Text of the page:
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How to piggyback routers

When you want a wireless connection in a large home or a building structure that has thick walls, you may want to piggyback a second router to the first to bounce the Internet signal farther within the building or home. The additional router extends the Internet signal where it weakens within the building, allowing you to connect to the Internet via any laptop or computer even in areas farthest from the router.

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  1. Connect the first wireless router as you normally would. Turn on a computer and open an Internet browser.

  2. Navigate to the router's IP address. The default address used on most routers is "", but if your router's IP address differs, check your router's instructional manual to get it.

  3. Select "Wireless Settings" and note the wireless username and password, as well as the network mode. Write these settings down as you will need them to set up the second wireless router.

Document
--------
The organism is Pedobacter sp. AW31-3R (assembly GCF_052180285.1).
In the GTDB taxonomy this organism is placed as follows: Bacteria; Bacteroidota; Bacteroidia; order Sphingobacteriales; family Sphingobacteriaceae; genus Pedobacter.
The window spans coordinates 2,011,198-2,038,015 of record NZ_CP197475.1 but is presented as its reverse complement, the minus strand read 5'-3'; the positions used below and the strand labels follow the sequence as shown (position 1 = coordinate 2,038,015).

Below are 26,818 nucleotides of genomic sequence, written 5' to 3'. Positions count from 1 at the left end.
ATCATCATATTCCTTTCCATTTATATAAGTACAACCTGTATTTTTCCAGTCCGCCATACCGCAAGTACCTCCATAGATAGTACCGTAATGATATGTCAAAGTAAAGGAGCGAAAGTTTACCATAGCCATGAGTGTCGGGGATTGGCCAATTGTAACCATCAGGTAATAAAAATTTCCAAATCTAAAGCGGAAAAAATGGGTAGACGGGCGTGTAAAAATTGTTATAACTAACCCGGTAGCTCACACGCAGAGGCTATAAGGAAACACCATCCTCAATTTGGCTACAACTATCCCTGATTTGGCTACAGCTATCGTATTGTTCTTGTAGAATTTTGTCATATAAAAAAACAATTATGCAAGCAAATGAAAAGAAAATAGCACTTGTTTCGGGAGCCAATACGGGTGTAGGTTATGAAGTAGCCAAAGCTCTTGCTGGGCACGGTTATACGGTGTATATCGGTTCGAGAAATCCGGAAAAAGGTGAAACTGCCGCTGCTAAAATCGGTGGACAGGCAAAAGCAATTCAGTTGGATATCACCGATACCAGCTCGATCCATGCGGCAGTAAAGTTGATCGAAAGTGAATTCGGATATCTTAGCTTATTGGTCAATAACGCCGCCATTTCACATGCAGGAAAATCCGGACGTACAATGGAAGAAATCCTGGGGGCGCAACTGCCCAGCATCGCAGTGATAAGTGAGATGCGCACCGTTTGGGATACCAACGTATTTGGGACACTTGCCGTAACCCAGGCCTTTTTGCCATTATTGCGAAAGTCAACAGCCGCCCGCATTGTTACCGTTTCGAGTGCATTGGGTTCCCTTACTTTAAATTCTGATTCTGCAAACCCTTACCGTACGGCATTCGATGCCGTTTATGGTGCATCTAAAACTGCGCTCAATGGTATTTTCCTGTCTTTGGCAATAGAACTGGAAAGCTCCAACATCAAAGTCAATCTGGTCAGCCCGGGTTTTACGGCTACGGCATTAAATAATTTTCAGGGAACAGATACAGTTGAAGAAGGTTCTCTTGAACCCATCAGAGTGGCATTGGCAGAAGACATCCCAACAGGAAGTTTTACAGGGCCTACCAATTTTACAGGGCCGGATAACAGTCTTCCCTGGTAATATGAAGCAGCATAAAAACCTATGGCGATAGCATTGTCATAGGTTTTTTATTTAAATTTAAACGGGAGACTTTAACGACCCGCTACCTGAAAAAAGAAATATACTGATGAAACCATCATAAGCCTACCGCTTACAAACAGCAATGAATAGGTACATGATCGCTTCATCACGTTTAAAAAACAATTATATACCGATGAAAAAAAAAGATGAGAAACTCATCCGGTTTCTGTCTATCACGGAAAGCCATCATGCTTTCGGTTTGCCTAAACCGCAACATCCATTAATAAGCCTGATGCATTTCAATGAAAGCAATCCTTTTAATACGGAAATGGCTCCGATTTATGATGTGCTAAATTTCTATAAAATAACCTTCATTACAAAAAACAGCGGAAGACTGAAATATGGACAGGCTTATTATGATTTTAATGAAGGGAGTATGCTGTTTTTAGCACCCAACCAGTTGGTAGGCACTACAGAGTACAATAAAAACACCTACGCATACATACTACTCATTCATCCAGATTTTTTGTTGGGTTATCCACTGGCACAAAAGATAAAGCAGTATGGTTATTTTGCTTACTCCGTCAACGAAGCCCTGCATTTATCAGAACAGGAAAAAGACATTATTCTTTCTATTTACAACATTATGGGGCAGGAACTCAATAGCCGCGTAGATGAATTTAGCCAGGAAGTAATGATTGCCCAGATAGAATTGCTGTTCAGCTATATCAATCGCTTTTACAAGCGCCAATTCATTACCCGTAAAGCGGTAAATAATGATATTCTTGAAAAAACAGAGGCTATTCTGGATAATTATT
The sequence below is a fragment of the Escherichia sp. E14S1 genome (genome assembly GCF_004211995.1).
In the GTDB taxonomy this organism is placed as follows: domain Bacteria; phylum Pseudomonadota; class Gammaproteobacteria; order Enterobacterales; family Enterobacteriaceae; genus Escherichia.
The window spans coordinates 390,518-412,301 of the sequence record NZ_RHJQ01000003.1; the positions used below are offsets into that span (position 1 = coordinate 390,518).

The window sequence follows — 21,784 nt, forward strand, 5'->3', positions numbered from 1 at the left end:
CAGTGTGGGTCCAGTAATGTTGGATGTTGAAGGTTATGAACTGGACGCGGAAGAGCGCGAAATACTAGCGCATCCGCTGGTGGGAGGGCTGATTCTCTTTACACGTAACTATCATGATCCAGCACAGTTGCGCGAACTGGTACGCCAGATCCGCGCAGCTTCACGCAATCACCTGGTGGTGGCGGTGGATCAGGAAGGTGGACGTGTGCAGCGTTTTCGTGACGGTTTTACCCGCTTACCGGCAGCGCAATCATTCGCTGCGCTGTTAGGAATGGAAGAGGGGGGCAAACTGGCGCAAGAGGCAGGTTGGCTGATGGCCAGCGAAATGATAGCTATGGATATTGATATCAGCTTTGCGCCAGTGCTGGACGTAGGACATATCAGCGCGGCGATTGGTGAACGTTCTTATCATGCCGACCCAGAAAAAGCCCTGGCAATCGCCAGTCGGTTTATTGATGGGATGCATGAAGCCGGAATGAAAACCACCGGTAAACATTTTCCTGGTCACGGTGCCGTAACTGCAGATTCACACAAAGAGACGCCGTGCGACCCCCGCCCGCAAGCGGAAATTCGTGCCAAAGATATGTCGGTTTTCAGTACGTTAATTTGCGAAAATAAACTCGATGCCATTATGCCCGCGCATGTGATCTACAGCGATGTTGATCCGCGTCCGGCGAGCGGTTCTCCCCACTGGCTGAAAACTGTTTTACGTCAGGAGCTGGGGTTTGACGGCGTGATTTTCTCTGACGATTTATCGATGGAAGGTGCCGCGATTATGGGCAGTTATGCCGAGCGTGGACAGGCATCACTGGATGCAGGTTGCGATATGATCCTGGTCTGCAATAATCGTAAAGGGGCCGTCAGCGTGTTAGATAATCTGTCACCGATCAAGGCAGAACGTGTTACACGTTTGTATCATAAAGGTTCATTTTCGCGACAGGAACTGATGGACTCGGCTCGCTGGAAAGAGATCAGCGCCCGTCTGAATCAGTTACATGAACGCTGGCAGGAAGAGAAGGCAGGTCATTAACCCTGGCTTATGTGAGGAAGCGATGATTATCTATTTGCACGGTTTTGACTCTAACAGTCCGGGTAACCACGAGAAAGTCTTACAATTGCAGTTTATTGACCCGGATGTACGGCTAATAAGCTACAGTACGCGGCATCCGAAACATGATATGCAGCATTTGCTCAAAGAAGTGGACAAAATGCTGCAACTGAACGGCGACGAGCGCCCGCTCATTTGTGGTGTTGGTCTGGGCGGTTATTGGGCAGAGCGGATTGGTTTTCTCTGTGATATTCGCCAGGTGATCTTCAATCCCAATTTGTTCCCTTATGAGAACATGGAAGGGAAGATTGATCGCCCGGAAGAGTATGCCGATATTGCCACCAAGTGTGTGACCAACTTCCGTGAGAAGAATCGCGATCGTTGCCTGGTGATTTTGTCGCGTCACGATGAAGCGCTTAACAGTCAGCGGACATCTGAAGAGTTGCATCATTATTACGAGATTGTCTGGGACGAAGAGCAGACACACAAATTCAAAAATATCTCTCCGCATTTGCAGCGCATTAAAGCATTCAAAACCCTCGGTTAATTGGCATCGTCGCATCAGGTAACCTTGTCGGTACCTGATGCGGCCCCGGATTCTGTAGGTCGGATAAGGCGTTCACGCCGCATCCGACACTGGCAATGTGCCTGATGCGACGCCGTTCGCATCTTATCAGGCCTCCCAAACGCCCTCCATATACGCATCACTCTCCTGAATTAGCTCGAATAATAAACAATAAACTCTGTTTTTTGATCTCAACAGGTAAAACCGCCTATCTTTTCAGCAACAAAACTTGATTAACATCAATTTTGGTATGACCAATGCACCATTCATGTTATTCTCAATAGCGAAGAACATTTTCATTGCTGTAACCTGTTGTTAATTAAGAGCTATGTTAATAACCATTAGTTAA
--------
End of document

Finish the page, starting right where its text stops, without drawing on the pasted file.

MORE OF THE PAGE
4. Connect the second router in an area farthest from the first router. This should be an area where the Internet signal is weakest.

  5. Attach a network cable to the first network port on this router. Connect the other end of the cable to a computer. This wired connection is for set-up purposes only.

  6. Open an Internet browser and type in the default "" router IP address, unless otherwise noted in the router instructional manual.

  7. Select the "Basic Setup" tab in the top toolbar of the IP window. Click on the "Network Address Server Settings" or "DHCP" settings and check the "Disable" option. By doing this, the router will piggy back on the settings of the first router.

  8. Return to the main IP window and click the "Wireless Settings" tab. Type the username and password used in the first router. Set the "Wireless Network Mode" to the same used on the first router.

  9. Disconnect the network cable from the computer and router. Click on the wireless icon in the taskbar and connect to the network. Open your Internet browser and visit any website you want to test the connection.

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Things You'll Need

  • Network cables

About the Author

Jennifer Moore began writing in 2006, specializing in Web content, blogs and forum postings. She is a graduate from the most prestigious university in Mexico, Universidad de Las Americas, with a B.A. in international relations, later obtaining a U.S. teacher's degree and an additional CompTIA A+ certification in computer technology. Moore has written for My Mexico Living, BoomersAbroad and various other websites.

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